‘Everything will be connected’ – sales hype hits fever pitch ahead of Brazil’s 5G kick-off
Through the end of last month and the start of last week, an assortment of tech providers, all with something to sell, descended on São Paulo to proclaim the imminent arrival of 5G in Brazil, and paint a picture of glorious digital change stretching across every industrial sector. They filed into the Digitalks Expo in the city to collectively wind the crank-arm on the 5G hype machine, just as it has been wound wherever else in the world 5G has already gone.
Ricardo Hobbs, vice president of strategy and new businesses at Telefônica Brasil (Vivo), told the event: “We are in the middle of the fourth industrial revolution… There is an unprecedented accumulation of disruptive technologies, accelerated because of the pandemic… Anything that is not [already] appficado (‘appified’) will be in the short term, and these changes will be accelerated with 5G.”
Telefônica’s rollout of 5G in Brazil starts in October, with all national carriers mandated to start 5G work within six-to-12 months. Hobbs said Brazil’s “online population” is the fifth largest in the world; the Covid-19 pandemic has seen some form of medical care delivered wirelessly to 20 percent of the population, and some form of home working enabled wirelessly by 40 percent of the workforce.
He stated: “5G will impact high-precision industry, telemedicine and telesurgery, autonomous cars and education.” He cited augmented and virtual reality (AR and VR) as a key 5G application for consumers and enterprises, and noted the parallel development of technologies such as blockchain and artificial intelligence, and the role of technology more generally in the delivery of healthcare and medicine, and in the promise of autonomous vehicles.
Vivo is increasing its investment in the country’s tech future, he said. “As a revenue leader, Vivo invests more than R$8 billion a year in technology and innovation projects such as artificial intelligence and the Aura service system in diversified formats, but also in business diversification and services that help transform lives, such as Portal Terra, Vivo Sustentável and Fundação Telefônica, among others.”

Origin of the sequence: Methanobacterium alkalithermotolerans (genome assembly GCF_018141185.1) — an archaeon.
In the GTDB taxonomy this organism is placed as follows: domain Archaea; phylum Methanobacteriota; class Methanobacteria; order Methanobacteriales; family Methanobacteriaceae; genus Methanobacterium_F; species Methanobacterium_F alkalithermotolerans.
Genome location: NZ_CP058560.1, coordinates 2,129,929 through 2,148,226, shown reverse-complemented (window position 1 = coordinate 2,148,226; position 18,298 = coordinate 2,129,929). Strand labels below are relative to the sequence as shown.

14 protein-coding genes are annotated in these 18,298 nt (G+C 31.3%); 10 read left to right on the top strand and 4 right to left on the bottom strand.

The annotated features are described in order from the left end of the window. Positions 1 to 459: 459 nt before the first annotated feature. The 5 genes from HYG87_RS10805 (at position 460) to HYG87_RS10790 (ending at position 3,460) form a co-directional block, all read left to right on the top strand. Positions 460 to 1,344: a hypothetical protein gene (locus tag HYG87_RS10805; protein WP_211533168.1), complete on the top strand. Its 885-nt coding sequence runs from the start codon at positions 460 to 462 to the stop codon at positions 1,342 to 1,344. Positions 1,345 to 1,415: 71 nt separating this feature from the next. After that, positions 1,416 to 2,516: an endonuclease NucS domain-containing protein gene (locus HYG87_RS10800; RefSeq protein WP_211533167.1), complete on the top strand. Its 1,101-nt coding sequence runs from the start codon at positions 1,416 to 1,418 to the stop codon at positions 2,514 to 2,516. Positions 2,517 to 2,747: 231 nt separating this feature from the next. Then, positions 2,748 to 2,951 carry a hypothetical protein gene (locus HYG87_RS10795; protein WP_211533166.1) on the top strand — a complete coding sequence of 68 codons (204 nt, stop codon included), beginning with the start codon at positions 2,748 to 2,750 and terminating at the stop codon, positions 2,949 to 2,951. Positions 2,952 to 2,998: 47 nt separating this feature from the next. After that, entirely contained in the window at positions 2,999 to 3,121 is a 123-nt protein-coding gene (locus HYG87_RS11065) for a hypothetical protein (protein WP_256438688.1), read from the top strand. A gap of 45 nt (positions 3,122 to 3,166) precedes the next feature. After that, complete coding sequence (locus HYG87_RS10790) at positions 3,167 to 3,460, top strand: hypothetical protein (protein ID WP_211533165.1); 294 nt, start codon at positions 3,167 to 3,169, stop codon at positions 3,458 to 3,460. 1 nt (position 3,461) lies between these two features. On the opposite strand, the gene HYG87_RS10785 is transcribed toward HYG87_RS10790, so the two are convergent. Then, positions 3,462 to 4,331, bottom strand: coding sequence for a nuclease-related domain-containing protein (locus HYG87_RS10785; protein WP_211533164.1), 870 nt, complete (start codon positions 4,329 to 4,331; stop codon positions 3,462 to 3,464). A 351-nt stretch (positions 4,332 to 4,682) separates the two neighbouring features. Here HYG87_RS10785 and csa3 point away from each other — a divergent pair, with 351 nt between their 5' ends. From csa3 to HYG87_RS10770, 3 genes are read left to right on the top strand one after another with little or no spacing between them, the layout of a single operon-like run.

Besides Telefônica, the Digitalks Expo event saw keynote addresses and panel sessions by Brazilian financial services company Alelo do Brasil, Brazilian beverage company Ambev, and German industrial giant Siemens (of course) in a couple of appearances at least. Accenture, SAS, and the Brazilian division of Starlink, the satellite internet constellation operated by Elon Musk’s SpaceX also gave talks.
“Brazil is not really for amateurs”, concluded a panel with Siemens and Accenture, talking about the prospects for Industry 4.0 in the country. Longer-term strategic planning is essential for industrial enterprises, turning on slower infrastructure investment cycles, to deploy standardized technology solutions, they said. “Integrated platforms and macro solutions are also important in the process,” said Rafael Dias, head of Industrial Automation at Siemens.
Away from heavy industry, the event put significant focus on the retail sector, including a review of the impact of Brazil’s PIX platform for instant payments, launched in late 2019 by the country’s Central Bank. PIX enables punters to pay for goods with smartphones; the system saw R$29 billion of transactions and 95 million downloads in its first month. Caio Lira, director at Ambev, said: “We are aware of all the changes that PIX has been bringing.”
Fernando Moraes, commercial superintendent at Alelo do Brasil, reflected: “Any and every company that does not pay attention to changes in technology is destined to lose market share.” Siemens said six percent of companies in Brazil consider themselves as ‘digital leaders’, 37 percent reckon they have a “mature digitization plan”, and 26 percent fear their companies will be overtaken by the competition.
Siemens cited the role of edge computing, cognitive engineering, and industrial 5G, alongside the aforementioned technologies and tech trends that will find their way into the Brazilian market with 5G. Meanwhile, the word from Starlink is the company has 740 satellites in orbit already, and a mission to “take the internet where it doesn’t exist”. Big talk, then, from big firms with big-ticket sales agendas.